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CP/M 2.2 Source Code

JDallas

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You have the opportunity to avoid the legacy artifact of using logical and physical sector numbers via that table. As the FDC you're using is capable of formatting with interleave sector numbers, you'd be doing yourself a favor to implement any unique format via that method. To be backward compatible with existing system formats, you'll have to use the table if they did.

Logical sectoring implemented interleave in a time when floppy controllers could only format tracks with sequential sector numbers. That practice should have been stamped out a lot sooner as the FDCs quickly allowed physical interleave. Made sense when they did it, didn't make sense a couple of years later and ever since.
 

Chuck(G)

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...but if you're interested in keeping compatibility with standard SSSD 8" DRI 8" format, you'll want to keep that definition intact. Seeing as how your rig is sui generis that'd be very advisable. Lots of systems with all sorts of strange formats were equipped with the ability to use A1 format. As a matter of fact, at the time, Gary Kildall identified A1 as the only standard CP/M format.

If you do decide to invent your own format, but want to keep A1 as well, the easiest thing is to format with track with ID headers that are different in some way. For example, instead of using 0 for a head number, use 64; the 765 doesn't care--then you can determine the format type with a simple READ ID operation on the first track.
 

Mike_Z

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Thanks for the information regarding the Disk Parameter Block. I think, I understand each one of them now, after I read them a few times. I also found a book the "Programmers CP/M Handbook" which has a nice section on this also. After reading this and understanding it, I don't think that this is where my problem lays. As for keeping the A1 format. For now I want to keep as much standard as possible. I'm having enough trouble with getting it to work, much less souping things up even before I have the dumb thing working. Maybe after I have it working then I can look at some of the bells and whistles. The current problem is when CP/M calls my HOME routine it fails, yet when my CBIOS calls it, it works fine. I'm sure that the problem is in the CBIOS. I've corrected a number of errors in it so far and found some pretty neat programming in the body of the CP/M that I have never thought of before. I'm sure with more time, I'll find the problem and make some more progress. Thanks, Mike
 

Chuck(G)

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Should the CBIOS home routine need to do anything other than call SETTRK with 0? And SETTRK doesn't do anything other than record the track number. You don't have to actually do any seeking until you're ready to issue the READ or WRITE.
 

Mike_Z

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Yeah.... it's really exasperating. HOME just sets c=0 then calls SETTRK which saves c to a word called TRACK, but then I call seek right away, so I don't forget. I thought that the physical track has to be correct before a read or write is done. I've got some ideas to check out in the next couple of days. Mike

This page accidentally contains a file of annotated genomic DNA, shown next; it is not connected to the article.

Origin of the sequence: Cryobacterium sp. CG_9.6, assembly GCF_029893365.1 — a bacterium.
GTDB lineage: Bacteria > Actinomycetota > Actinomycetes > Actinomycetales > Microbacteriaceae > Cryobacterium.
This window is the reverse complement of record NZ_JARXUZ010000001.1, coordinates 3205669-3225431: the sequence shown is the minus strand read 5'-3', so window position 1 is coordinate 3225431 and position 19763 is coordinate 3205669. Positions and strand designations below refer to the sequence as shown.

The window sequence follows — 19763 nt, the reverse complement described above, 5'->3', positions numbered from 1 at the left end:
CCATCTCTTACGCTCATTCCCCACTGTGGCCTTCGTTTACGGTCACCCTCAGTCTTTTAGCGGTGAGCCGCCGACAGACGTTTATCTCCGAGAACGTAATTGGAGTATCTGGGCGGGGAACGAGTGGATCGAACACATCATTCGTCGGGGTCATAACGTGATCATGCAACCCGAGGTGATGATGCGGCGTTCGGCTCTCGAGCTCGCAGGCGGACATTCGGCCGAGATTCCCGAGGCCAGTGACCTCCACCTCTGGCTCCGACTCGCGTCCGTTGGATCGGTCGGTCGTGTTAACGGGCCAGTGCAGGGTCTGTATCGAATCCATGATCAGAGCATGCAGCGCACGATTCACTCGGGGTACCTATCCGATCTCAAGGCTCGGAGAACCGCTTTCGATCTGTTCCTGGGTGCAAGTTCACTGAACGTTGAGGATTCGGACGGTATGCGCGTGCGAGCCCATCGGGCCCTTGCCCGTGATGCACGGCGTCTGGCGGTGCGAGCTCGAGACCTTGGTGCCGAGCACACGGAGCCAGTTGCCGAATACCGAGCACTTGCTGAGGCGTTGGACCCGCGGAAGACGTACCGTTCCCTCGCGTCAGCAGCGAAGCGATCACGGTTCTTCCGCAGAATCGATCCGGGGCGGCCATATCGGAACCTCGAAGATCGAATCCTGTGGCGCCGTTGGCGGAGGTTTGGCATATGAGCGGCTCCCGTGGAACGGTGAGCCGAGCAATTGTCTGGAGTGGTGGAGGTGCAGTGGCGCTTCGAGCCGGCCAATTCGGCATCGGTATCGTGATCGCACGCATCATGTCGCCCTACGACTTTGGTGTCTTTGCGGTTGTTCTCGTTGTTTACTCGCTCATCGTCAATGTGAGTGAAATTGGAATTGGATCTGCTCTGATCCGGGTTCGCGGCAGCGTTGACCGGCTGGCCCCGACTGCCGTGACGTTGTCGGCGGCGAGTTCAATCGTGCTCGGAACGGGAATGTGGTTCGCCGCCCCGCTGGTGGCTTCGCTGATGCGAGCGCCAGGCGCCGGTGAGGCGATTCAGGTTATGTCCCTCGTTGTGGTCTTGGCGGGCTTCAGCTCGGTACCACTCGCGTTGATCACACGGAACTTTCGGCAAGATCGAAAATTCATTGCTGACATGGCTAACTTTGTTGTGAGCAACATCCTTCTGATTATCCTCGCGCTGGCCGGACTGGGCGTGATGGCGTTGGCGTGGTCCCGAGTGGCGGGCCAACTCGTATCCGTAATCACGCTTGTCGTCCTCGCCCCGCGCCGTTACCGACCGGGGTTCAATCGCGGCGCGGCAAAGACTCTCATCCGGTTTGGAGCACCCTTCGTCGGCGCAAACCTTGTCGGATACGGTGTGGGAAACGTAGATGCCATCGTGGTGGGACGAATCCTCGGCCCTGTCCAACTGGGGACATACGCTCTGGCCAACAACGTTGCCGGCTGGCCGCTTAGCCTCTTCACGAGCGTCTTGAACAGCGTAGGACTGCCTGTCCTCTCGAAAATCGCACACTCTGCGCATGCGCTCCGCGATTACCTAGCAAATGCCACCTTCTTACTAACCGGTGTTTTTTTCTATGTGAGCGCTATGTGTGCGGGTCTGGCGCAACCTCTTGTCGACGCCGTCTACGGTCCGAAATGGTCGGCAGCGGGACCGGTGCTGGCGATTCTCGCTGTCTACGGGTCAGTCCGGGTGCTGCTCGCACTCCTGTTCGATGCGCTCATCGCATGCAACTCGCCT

JDallas

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Mike_Z said:
...HOME just sets c=0 then calls SETTRK...

CALL SUBR
RET

- - - - converted to
JUMP SUBR

While its good to use nested CALL SUBR & RET pairs when writing the code to avoid stack leakage or to learn to write stack balanced code, when its obvious or as a final step to modify working code, its useful to "flatten-out" stack usage by turning CALL SUBR & RET into a simple JUMP SUBR to avoid using unnecessary stack and speeding up the code by dropping 4 stack operations, and also saving one BYTE of code space.

Using the JUMP SUBR instead, the RET in the subroutine will serve the same purpose as the original RET that followed immediately after CALL SUBR.

A flatter stack is always more efficient. A flatter stack wastes less time doing pushes and pops of return addresses that are superfluous and thus contribute to faster code. It also lessens the amount of ram memory required for the stack to operate. And lastly it removes a useless RET opcode (1 byte) from the code.

Note that conditional returns wouldn't be the same automatic construct to replace. If there is code that has to follow the CALL SUBR, then the call is necessary unless its a case where pasting short inline code to replace the CALL, makes sense.

BIOS is not real-time code so its not terribly important, but its a good firmware practice to understand and put in your toolkit.
 
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Mike_Z

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Dallas, funny you should mention this. I have, in the back of my mind, that maybe the stack was over running something. I agonized over where to put the initial stack and decided to use my Monitor stack area, because it is out of the way, but, CP/M reassigns the stack to different places. Since the trouble is not repeatable, what I mean by this is sometimes the CP/M Call home works and then I get a 'Bdos Err at Y: Select', others the home doesn't work and the head is moved to a higher maybe 2 or 3 track and the program gets stuck in a routine that is waiting for the FDC to be ready for output. I would think that unless the code sends the program out into the 'pucker brush', I would think the program end would be consistent. I'll look at what you suggested, thanks, Mike